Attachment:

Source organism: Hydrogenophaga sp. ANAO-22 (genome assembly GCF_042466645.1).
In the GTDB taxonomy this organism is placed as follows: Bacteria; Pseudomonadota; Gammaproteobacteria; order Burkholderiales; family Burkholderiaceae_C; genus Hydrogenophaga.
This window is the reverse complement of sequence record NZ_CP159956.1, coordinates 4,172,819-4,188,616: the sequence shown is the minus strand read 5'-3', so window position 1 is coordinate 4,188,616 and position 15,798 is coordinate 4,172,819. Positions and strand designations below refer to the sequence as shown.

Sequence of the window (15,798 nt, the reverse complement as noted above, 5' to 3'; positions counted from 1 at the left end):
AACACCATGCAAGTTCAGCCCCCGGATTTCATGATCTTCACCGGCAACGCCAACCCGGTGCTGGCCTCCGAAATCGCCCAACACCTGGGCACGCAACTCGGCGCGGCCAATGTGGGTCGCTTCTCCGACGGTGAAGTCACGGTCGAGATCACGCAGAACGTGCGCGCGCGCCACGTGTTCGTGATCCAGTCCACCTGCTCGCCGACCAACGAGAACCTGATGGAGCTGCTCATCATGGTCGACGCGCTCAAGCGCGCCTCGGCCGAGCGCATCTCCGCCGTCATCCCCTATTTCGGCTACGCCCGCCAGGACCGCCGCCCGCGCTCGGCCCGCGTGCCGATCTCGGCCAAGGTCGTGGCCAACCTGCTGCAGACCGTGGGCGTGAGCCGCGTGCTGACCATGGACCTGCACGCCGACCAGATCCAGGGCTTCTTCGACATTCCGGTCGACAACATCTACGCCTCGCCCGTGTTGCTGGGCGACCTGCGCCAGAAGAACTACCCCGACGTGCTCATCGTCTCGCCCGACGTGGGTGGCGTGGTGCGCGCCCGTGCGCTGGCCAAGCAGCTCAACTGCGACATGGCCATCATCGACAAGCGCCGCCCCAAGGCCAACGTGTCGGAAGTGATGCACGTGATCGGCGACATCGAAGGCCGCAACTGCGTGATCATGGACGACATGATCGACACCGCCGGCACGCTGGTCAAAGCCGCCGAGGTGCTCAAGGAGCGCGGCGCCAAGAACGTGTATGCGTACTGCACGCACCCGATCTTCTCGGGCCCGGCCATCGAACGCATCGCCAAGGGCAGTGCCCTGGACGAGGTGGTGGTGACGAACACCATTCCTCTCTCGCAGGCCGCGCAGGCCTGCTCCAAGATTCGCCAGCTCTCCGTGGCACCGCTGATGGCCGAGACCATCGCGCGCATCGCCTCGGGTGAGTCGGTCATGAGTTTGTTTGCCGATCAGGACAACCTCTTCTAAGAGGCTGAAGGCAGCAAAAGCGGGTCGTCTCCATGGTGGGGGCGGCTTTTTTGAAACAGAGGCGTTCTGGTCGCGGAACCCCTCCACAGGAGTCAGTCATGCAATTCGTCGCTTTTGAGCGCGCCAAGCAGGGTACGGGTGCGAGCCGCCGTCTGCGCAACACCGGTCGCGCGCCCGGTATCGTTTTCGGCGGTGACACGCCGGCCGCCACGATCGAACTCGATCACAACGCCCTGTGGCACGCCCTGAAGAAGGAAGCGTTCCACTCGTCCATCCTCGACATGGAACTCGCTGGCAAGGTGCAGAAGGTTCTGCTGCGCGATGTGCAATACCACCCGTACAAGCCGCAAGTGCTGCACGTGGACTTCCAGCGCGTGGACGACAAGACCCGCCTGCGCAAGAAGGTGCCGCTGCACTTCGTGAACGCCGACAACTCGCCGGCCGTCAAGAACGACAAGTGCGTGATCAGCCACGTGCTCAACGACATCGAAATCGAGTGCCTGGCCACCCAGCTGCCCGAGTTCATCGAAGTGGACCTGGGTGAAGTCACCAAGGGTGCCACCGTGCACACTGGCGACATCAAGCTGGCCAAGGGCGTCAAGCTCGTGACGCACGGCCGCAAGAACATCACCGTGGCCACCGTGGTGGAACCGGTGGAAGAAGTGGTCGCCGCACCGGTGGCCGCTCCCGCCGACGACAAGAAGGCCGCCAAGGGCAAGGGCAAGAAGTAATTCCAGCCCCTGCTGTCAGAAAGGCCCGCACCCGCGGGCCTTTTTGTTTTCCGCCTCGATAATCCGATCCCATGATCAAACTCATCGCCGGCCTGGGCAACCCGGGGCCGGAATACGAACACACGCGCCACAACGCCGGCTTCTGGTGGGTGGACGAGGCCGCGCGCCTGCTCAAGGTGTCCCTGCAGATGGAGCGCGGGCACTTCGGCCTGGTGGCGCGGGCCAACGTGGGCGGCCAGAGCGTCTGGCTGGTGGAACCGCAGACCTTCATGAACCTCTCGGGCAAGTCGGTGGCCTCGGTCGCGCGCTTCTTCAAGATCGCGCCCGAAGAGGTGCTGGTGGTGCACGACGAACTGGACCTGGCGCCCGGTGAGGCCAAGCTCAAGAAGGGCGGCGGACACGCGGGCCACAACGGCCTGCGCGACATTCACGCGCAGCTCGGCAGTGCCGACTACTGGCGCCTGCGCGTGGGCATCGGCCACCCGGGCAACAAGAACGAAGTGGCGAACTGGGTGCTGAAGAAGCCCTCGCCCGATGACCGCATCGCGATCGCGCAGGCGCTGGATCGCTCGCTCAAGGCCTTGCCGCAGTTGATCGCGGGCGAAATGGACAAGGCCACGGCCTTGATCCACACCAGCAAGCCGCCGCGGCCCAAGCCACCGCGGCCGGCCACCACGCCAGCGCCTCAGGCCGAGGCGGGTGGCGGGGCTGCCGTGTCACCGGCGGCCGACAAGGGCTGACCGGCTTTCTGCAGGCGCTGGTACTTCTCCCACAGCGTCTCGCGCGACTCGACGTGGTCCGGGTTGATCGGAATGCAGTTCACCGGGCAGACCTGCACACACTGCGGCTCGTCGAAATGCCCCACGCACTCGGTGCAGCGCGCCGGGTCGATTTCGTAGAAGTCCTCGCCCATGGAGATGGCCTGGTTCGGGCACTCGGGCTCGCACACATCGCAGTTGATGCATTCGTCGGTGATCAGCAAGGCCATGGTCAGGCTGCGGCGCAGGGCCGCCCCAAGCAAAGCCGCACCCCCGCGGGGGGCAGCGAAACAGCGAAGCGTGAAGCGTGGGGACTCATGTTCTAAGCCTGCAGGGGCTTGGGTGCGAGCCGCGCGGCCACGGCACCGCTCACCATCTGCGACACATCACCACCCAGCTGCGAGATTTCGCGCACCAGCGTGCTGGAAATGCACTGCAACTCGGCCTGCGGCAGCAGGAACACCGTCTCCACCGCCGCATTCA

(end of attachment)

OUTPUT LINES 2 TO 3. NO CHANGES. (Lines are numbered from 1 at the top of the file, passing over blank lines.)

In the GTDB taxonomy this organism is placed as follows: Bacteria; Pseudomonadota; Gammaproteobacteria; order Burkholderiales; family Burkholderiaceae_C; genus Hydrogenophaga.
This window is the reverse complement of sequence record NZ_CP159956.1, coordinates 4,172,819-4,188,616: the sequence shown is the minus strand read 5'-3', so window position 1 is coordinate 4,188,616 and position 15,798 is coordinate 4,172,819. Positions and strand designations below refer to the sequence as shown.